Two business men that failed to review their UCC filings
ComplianceFinanceMarch 02, 2021

Failure to review UCC filings leads to loss for lender

By: Michael Weissman, Of Counsel at Levin Ginsburg


On September 18, 2020, the Illinois Appellate Court, First Division, decided Metropolitan Capital Bank and Trust v. Feiner, 2020 IL. App (1st) 190895. It was a case in which the lender was suing the defendant for common law fraud and conspiracy to commit fraud. That the defendant committed fraud in the loan underwriting process wasn’t at issue. What was at issue was whether the lender was justified in relying solely upon the defendant’s fraudulent statements or had a duty to dig deeper. And that is where the Illinois Uniform Commercial Code became relevant.

UCC searches contain valuable information for lenders. Used correctly, they can assist lenders in avoiding costly errors. Ignoring what an adequate review of the filings disclosed by a UCC search could reveal is a recipe for unfortunate consequences.

The case facts

In 2014, various entities controlled by the defendant borrowed $4.5M from the lender. Later, there were four defaults on the loan and, finally, a fifth default. It was during the negotiations over the fifth default that the misrepresentations occurred.

The lender was willing to modify the loan terms for the fifth time if the defendant were to became a party to the loan documents and provide additional unencumbered collateral to support the credit facility. In response, the defendant pledged his interest in two Delaware limited liability companies. The cash flow generated by the LLCs was supposed to service the debt. The lender set up a separate account into which distributions from the LLCs were to flow.

But no funds flowed into the account. It was at this point that the lender discovered that the collateral the defendant offered and the lender accepted had previously been pledged to another entity. Lacking access to that collateral and having been deceived by the defendant, the lender sued the defendant for fraud.

In order to recover, the lender had to prove that (1) the defendant made a false statement of a material fact; (2) the defendant knew it was false; (3) the statement induced the lender to act; (4) the lender justifiably relied on the truth of the statement; and (5) the lender suffered damages because of its reliance. The defendant based his defense on an argument that the lender did not act reasonably in relying solely upon the defendant’s statements.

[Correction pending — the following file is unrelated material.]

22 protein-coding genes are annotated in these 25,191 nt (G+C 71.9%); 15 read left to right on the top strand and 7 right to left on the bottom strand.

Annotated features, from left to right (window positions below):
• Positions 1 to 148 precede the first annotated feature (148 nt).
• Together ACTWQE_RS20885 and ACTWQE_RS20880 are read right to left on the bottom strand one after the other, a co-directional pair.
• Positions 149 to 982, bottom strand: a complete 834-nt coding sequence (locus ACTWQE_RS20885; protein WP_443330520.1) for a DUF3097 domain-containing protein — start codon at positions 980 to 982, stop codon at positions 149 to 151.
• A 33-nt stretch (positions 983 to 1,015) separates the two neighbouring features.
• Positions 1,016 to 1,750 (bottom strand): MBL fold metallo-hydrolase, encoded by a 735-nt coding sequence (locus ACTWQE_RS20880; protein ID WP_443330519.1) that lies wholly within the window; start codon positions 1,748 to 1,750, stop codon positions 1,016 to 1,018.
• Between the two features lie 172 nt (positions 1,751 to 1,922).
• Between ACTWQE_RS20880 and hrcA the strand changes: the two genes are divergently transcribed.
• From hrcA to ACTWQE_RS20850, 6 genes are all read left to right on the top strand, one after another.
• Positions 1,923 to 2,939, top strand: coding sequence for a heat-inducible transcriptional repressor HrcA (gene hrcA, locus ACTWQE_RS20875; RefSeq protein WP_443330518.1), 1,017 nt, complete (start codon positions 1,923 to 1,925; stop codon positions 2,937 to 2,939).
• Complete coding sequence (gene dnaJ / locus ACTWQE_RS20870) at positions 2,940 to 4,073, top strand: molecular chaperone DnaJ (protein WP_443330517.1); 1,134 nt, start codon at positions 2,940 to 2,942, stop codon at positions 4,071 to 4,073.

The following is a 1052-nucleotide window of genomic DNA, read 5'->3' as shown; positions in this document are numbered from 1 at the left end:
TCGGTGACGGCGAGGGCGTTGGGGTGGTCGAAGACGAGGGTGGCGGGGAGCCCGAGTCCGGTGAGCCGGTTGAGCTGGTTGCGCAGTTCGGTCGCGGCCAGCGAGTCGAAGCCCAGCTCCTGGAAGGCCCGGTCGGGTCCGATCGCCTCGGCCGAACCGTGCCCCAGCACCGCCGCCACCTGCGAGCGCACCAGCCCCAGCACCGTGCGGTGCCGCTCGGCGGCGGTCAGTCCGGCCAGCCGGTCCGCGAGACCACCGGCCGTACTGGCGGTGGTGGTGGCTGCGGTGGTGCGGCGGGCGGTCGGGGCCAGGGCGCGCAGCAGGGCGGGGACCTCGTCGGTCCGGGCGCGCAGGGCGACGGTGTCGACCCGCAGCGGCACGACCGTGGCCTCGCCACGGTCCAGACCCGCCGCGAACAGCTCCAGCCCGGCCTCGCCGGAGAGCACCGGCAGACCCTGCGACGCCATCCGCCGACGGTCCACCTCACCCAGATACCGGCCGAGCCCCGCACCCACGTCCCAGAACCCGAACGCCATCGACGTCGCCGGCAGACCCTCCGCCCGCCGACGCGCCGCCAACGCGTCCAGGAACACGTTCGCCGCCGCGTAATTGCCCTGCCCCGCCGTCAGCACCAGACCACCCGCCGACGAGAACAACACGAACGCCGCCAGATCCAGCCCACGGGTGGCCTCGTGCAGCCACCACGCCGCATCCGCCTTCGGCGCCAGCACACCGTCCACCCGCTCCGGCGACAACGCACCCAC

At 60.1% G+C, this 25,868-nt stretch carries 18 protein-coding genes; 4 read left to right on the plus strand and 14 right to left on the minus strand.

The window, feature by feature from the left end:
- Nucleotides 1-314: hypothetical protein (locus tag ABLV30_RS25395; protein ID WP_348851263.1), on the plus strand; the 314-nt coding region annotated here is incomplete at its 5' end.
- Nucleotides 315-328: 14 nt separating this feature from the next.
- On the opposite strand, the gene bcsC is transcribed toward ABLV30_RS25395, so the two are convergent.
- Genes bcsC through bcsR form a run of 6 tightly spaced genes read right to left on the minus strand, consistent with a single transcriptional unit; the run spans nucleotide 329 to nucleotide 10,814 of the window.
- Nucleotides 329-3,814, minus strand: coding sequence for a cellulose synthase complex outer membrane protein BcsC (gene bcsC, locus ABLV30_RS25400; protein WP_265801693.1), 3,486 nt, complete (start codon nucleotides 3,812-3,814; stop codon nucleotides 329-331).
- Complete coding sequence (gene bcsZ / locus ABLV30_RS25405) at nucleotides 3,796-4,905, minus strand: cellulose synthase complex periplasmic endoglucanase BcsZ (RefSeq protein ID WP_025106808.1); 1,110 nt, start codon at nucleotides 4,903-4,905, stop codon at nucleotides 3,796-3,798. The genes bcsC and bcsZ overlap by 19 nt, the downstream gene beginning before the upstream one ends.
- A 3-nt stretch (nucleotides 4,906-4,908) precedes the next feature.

In critiquing whether the lender acted reasonably the court reviewed the circumstances surrounding the fifth renewal of the credit facility. As to the applicable rule of law, the court stated that when considering whether a party justifiably relied on the veracity of a party’s statements, all of the circumstances surrounding the transaction, including the parties’ relative knowledge of the facts, as well as any opportunity it had to investigate the facts has to be considered. An evaluation of a party’s justifiable reliance included not only those facts actually known, but also those facts that could have been learned through the exercise of ordinary prudence. 

When the fifth modification of the loan was being considered, the lender obtained a personal financial statement from the defendant. The financial statement disclosed three debts owed to an entity named SLG Limited Partnership but not the defendant’s pledge to SLG of the same collateral he was offering the lender. As part of the process of underwriting the fifth modification, and to verify the information disclosed in the financial statement, the lender ordered a tax, lien, and judgment search.

The search was more than 100 pages long. If it had been carefully examined it would have disclosed that there was a UCC filing by SLG against the same collateral that the defendant was offering. But the lender did not go that far. It did not retrieve copies of the UCC-1’s listed in the search.

At trial, a senior vice president of the lender testified it was not the lender’s practice to review each UCC filing. The review was limited to just those filings that the borrower or the borrower’s counsel said were against an asset of the borrower.

How did the court rule?

The appellate court sustained the trial court’s determination that the lender could not establish that it justifiably relied on the defendant’s false assertions that the offered collateral was unencumbered because public documentation was available that refuted those assertions. It said, “…[the lender] should not have simply relied on [the defendant’s] representations regarding the status of the pledged collateral”. So despite the obvious fraud, judgment was for the defendant.  

What’s the point?

UCC searches contain valuable information for lenders. Used correctly, they can assist lenders in avoiding costly errors. Ignoring what an adequate review of the filings disclosed by a UCC search could reveal is a recipe for unfortunate consequences. 

Need help with public records searches?

Lien Solutions has the expertise to perform the proper due diligence with your public record search to ensure your assets are secured. Give one of our experts a call at 1-800-833-5778, option 3 to get started today.

This piece is authored by Michael Weissman, Of Counsel at Levin Ginsburg

Michael L. Weissman is an attorney in Chicago who has served as Executive Vice President and General Counsel of a banking group, as an adjunct professor at a law school, as a FINRA arbitrator, as an educational trainer in the United States and overseas, as chairman of a leading legal educational organization in Illinois, and as an expert witness in commercial lending cases. Weissman is a winner of the 2018 Addis Hull Award of the Illinois Institute for Continuing Legal Education for speaking, writing, and governance. He serves as a consultant to Wolters Kluwer Lien Solutions and The Risk Management Association.